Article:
Business Process Reengineering won’t deliver breakthrough results without business process changes. To successfully implement a lean supply chain, you must be willing to commit to significant redesigns of existing business and production processes. Streamlining and improving business and production processes should be an essential part of management’s strategy for improving business performance.
Business Process Reengineering explains how to identify and analyze key processes, how to understand what needs to be fixed, how to know who should be involved, and
how a successful implementation should unfold. When properly planned and executed, a process
redesign effort will result in a lean supply chain, with predictable, high-velocity information and material flows. Breakthrough performance in the form of dramatically reduced cycle times and inventories, enhanced supply chain throughput, and significantly higher levels of customer service are the payoffs for the customer, the supplier, and your company.
Business Process Reengineering: Using the Tools Available
Over the past two decades, manufacturing companies have lagged behind other industries in adopting new technologies and tools. This is especially true for Business Process Reengineering. This is odd because so many of these new tools and technologies, especially in information technology, have tremendous power for storing, processing, and communicating massive amounts of the right information seamlessly and in real time. This is clearly technology that supply chains could take full advantage of. So why do manufacturers continue to tolerate highly fragmented, outmoded supply chain processes and systems?
The answer rarely has anything to do with money, budgets, and finance, although these may account for slow adoption in some cases. The good news and the bad news is that the power of information technology that can invigorate a business, can also put it off track. There are risks involved in adopting new technology, risks that many executives are reluctant to take.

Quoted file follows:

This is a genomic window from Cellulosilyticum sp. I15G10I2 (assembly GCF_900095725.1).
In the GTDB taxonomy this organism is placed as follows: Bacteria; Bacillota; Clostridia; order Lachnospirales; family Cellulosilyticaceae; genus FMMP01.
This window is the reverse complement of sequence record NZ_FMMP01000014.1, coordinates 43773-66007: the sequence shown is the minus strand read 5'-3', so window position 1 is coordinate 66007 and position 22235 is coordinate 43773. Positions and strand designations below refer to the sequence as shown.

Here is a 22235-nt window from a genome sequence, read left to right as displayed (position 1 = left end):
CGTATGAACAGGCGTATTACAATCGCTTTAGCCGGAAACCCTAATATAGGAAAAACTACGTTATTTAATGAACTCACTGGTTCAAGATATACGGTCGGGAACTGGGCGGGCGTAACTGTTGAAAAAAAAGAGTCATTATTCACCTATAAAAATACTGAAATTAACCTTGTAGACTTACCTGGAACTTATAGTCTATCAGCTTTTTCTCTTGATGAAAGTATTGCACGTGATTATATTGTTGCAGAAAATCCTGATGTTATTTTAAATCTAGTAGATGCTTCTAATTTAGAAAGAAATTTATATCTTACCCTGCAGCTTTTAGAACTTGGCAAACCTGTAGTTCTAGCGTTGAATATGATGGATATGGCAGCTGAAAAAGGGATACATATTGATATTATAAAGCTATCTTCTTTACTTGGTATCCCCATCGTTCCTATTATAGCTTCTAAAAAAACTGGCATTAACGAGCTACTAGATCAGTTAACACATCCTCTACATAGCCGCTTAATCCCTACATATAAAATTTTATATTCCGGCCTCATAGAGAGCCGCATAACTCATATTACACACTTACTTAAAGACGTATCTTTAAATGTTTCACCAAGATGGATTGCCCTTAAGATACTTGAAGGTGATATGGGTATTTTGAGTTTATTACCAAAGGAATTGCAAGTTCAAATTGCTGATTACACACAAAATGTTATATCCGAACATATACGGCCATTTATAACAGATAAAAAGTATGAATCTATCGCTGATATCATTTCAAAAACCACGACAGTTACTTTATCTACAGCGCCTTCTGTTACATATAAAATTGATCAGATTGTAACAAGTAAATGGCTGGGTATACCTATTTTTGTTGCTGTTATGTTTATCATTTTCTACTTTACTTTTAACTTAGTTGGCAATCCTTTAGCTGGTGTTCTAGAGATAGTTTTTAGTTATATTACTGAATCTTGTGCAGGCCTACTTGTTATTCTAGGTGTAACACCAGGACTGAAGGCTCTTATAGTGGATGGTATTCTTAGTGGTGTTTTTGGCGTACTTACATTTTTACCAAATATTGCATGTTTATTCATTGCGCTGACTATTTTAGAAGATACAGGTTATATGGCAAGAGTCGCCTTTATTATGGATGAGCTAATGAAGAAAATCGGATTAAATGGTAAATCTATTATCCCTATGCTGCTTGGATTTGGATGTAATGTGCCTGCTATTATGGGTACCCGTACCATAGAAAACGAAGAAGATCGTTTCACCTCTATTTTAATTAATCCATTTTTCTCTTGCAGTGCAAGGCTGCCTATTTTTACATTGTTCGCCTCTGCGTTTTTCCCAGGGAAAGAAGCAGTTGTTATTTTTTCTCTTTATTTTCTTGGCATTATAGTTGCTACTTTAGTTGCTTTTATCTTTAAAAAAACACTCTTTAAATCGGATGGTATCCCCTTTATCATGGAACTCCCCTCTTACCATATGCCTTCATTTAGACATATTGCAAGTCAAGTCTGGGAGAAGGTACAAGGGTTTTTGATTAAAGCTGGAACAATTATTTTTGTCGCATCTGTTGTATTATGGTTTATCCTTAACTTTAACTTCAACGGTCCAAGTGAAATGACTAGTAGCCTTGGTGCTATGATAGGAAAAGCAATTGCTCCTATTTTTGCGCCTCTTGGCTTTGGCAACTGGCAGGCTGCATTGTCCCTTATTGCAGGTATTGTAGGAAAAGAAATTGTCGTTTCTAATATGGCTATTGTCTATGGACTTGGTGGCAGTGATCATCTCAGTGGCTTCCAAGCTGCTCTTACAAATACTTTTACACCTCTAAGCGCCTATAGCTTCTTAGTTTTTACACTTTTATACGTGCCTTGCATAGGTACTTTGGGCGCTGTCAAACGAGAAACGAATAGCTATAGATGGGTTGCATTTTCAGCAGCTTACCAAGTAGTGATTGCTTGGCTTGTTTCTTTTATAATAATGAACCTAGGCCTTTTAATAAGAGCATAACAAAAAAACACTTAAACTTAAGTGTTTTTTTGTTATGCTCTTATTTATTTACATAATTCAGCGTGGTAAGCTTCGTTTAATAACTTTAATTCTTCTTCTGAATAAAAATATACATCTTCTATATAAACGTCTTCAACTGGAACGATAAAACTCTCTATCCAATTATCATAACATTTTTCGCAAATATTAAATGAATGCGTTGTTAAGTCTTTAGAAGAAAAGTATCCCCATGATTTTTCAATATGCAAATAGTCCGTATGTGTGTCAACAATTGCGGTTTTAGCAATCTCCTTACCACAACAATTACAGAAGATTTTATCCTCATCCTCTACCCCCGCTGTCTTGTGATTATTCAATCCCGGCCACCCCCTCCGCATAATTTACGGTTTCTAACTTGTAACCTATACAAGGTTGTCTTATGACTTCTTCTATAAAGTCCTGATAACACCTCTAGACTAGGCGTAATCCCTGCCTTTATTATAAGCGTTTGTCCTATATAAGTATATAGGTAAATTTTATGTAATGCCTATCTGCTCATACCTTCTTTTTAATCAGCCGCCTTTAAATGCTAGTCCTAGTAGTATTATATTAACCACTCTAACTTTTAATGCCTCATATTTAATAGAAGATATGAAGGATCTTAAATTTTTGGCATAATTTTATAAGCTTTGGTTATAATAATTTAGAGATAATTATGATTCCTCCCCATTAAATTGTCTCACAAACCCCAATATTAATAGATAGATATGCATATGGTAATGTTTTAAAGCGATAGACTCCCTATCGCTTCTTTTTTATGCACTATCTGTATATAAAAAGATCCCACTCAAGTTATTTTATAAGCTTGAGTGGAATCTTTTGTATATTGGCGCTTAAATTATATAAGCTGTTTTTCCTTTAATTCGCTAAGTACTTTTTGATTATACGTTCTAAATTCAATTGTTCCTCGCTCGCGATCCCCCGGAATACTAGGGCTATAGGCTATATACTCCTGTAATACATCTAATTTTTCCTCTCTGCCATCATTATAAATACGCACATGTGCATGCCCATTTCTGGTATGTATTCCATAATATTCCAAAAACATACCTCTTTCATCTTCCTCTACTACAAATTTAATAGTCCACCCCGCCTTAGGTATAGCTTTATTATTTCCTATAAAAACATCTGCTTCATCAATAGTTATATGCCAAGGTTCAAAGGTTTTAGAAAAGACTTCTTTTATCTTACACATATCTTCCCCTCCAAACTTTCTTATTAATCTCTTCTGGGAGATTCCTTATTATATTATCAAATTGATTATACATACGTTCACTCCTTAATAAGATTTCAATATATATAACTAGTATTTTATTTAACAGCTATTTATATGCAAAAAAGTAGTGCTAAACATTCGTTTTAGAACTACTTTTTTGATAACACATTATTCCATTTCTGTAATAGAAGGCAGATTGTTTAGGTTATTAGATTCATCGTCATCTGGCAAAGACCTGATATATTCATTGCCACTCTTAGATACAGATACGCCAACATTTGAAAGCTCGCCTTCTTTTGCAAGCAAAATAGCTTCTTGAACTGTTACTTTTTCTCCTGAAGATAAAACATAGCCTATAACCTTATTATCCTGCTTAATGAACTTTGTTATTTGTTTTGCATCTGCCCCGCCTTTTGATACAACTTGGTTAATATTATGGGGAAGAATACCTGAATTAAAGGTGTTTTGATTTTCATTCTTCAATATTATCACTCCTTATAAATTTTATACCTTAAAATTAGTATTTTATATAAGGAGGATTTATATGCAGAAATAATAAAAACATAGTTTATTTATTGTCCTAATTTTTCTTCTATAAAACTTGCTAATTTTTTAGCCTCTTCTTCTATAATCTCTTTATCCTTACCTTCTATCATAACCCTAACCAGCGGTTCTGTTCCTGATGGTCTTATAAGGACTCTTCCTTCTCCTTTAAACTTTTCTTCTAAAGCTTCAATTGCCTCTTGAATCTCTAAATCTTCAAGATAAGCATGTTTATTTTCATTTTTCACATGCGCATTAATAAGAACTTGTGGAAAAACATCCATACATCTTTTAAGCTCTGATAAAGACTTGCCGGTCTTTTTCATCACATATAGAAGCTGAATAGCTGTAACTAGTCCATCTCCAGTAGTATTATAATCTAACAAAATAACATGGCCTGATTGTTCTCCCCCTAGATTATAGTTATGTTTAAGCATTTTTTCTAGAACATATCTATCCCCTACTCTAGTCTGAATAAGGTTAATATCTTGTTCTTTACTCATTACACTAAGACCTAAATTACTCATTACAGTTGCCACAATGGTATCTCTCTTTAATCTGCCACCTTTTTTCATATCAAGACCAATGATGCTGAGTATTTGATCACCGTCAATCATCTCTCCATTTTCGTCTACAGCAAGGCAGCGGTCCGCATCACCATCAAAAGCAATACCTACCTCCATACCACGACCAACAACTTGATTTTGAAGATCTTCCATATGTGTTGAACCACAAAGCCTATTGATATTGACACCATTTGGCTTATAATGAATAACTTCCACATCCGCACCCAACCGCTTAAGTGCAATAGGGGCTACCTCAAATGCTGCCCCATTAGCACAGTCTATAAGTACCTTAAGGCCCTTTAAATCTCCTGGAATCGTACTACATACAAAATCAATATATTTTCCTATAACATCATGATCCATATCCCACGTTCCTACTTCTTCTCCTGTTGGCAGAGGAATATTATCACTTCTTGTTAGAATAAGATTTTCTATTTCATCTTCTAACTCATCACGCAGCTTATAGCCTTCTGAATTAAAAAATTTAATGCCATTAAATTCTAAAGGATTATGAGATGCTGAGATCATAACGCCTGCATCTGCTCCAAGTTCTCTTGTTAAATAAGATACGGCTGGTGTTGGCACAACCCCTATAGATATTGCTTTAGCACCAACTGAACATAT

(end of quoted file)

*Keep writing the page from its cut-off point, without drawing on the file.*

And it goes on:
The more dramatic the change - - - the greater the risk. And in the case of supply chain management strategy, the longer you put off making a decision, the more complex and inevitable the whole process becomes.
Management’s reluctance to adopt a new supply chain strategy often arises from the sheer size of the task. The most complex process in a manufacturing company is unquestionably the end to-end supply chain. Initiating big changes to such a critical and core process is daunting to say the least.
Often companies instead will undertake what I call “random acts of improvement” under the auspices of Six Sigma or kaizen events. They think they are making progress toward lean manufacturing and lean supply chain management because they have, for example, initiated improvements in several areas of the manufacturing process. These efforts, however real, are not only uncoordinated but also limited to an internal focus. What’s more, they are often carried out with the limited participation of top management.
The final reason that manufacturing is lagging well behind where they should be is that it is rare to find individual champions of even minor, let alone major, change. Many executives are very uncomfortable with change even though they recognize and accept change as being necessary; it is often hard to get started.
Business Process Reengineering: Understand the Whole Process
It takes a broader viewpoint, one where the CEO and staff have to be concerned about correcting problems such as poor delivery performance, long lead times, high costs, low market share, and increasing sales volume. A policy for localized improvements does not help a company that is after superior competitive performance in the marketplace. Any performance improvement methodology that intends to address the overall business must start with the customers’ wants and needs. For these reasons, as well as because the resistance to change is endemic to most company cultures, senior management from the corner office and across all functional areas must be unrelenting champions for significant business process improvement. I have seen it time and again with clients: without such a commitment from senior management, business process change is doomed from the start. You may see a lot of activity but achieve little in measurable results.